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Donkey Kong Country 2’s Soundtrack Is A Perfect Mix Of Hyped Up And Zoned Out

Image: Nintendo / Rare / Kotaku
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Welcome to Morning Music, Kotaku’s daily hangout for folks who love video games and the cool-ass sounds they make. Today we’re going to revisit some of the chillest gaming beats around: David Wise’s music for Donkey Kong Country 2.

Unlike 1994’s SNES Donkey Kong Country, whose mix of naturalistic themes and retro-swing jazz was a collaborative undertaking, David Wise (previously on Morning Music) composed the entire soundtrack for 1995’s Donkey Kong Country 2: Diddy’s Kong Quest (playlist / longplay / VGMdb) by himself, and it shows. The jazz and funk influences are all taken up a notch, while the ambient tracks go full ‘80s synth, like German electronica masters Tangerine Dream putting on a rave in the jungle.

Let’s listen:

Rare / Nintendo / GilvaSunner (YouTube)

You can chill to “Bayou Boogie” all day and vibe to “Disco Train” all night. The pulsating drama of “Flight of the Zinger” for a molten lava level is perfectly complemented by the clinking crystalic nostalgia of “In A Snow-Bound Land.” If Donkey Kong Country 2 were actually a coming-of-age tale about alienated youth rather than the acrobatic journey of two monkeys rescuing an ape, Wise would still have all the bases covered.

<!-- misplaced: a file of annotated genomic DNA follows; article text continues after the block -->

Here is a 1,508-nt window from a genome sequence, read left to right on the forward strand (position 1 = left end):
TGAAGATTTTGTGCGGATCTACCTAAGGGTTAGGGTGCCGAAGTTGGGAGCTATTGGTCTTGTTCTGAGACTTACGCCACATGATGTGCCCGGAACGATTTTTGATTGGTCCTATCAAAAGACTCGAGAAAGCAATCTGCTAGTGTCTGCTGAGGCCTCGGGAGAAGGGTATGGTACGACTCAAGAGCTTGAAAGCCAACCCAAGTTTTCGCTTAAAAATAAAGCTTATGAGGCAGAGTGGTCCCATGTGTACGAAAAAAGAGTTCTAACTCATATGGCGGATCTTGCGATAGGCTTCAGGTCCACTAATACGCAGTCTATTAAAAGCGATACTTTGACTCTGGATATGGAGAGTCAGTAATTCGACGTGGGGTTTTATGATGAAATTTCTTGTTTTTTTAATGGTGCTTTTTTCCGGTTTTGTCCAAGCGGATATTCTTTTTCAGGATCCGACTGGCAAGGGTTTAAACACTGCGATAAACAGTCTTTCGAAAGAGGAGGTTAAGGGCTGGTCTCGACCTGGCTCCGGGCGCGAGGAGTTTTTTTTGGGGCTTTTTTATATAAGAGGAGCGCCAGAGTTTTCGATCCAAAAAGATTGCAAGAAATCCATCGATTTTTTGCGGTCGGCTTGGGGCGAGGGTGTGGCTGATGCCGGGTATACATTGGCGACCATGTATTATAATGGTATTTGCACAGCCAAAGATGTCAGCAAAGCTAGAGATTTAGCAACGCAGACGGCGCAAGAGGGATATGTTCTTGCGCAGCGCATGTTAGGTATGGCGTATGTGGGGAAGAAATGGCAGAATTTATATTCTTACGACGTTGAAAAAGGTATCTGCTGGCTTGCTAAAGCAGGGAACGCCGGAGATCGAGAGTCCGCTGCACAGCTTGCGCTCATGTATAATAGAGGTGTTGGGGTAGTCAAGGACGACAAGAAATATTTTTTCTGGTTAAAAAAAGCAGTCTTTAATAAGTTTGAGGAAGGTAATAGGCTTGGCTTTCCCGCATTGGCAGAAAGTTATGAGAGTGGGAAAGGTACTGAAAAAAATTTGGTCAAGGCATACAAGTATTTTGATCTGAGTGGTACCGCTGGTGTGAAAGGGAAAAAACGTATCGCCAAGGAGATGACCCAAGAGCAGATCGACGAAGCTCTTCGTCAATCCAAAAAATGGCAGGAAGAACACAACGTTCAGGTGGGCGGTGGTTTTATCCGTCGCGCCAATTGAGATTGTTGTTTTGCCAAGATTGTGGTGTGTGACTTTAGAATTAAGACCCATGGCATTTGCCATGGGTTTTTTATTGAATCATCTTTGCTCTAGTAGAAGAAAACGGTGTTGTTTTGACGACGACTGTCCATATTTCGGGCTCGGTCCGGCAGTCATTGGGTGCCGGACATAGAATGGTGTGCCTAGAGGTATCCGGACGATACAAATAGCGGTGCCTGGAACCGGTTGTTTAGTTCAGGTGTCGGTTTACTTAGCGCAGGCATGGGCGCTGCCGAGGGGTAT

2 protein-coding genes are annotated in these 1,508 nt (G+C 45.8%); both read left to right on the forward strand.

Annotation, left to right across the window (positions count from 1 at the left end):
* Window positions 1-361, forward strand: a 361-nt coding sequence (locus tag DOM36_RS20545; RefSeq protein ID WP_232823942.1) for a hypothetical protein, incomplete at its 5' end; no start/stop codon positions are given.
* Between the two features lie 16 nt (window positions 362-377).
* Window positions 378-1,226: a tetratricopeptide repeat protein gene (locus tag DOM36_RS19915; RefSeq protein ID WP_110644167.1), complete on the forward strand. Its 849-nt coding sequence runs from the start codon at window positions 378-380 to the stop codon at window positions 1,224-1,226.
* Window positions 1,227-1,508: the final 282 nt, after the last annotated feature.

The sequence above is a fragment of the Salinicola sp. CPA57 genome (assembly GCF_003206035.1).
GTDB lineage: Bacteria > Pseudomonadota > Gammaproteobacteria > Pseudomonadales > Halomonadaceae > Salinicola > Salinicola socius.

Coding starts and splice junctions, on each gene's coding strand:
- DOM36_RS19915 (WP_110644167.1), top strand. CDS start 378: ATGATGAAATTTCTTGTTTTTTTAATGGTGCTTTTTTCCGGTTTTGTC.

Forest Interlude” is probably still my favorite of these. Feels good, man:

Rare / Nintendo / GilvaSunner (YouTube)

The game also has plenty of classic bangers like “Funky the Main Monkey” and “School House Harmony,” which no doubt helped cement Funky Kong’s iconic status enough for him to get the call-up in Mario Kart 8. “Lost World Anthem” is also a top 10 all-time boss-world theme: sinister but amped up like yea, it’s time to strap in and beat this damn game now. But time and again it’s the ambient synth tracks, with their lowkey but defined beats, that steal the show.

Rare / Nintendo / GilvaSunner (YouTube)

Bramble Blast, aka “Stickerbush Symphony,” is melancholic and reflective enough to fall asleep to while contemplating all the roads not taken and yet still up-tempo enough to be a bop. The level the music backs itself is a nail-biting mess, but once you learn the route and let the flow take over it feels like surfing on hot coals without ever getting singed. Combined with the music it makes for one of the most transcendent platforming moments in the genre.

While I inject this one hour looped “Stickerbush Symphony” directly into my veins to take the edge off this week, let me know in the comments which Donkey Kong Country series track cools your nerves the most. Just please don’t say it’s “Jangle Bells.”